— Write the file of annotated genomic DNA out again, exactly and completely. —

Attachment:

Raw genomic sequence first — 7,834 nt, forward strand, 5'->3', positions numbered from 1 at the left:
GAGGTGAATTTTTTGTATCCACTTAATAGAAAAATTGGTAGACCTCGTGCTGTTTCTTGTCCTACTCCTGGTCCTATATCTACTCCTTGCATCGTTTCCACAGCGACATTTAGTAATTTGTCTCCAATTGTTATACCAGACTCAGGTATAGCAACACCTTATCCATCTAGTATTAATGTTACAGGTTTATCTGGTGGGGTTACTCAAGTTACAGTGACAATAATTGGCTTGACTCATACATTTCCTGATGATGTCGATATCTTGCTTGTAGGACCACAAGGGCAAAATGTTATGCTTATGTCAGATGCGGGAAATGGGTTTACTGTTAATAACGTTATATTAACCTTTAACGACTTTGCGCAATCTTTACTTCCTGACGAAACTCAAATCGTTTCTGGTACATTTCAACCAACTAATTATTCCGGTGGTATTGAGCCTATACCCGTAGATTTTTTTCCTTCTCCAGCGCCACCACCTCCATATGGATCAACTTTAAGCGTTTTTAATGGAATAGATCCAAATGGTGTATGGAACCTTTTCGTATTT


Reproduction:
Raw genomic sequence first — 7,834 nt, forward strand, 5'->3', positions numbered from 1 at the left:
GAGGTGAATTTTTTGTATCCACTTAATAGAAAAATTGGTAGACCTCGTGCTGTTTCTTGTCCTACTCCTGGTCCTATATCTACTCCTTGCATCGTTTCCACAGCGACATTTAGTAATTTGTCTCCAATTGTTATACCAGACTCAGGTATAGCAACACCTTATCCATCTAGTATTAATGTTACAGGTTTATCTGGTGGGGTTACTCAAGTTACAGTGACAATAATTGGCTTGACTCATACATTTCCTGATGATGTCGATATCTTGCTTGTAGGACCACAAGGGCAAAATGTTATGCTTATGTCAGATGCGGGAAATGGGTTTACTGTTAATAACGTTATATTAACCTTTAACGACTTTGCGCAATCTTTACTTCCTGACGAAACTCAAATCGTTTCTGGTACATTTCAACCAACTAATTATTCCGGTGGTATTGAGCCTATACCCGTAGATTTTTTTCCTTCTCCAGCGCCACCACCTCCATATGGATCAACTTTAAGCGTTTTTAATGGAATAGATCCAAATGGTGTATGGAACCTTTTCGTATTT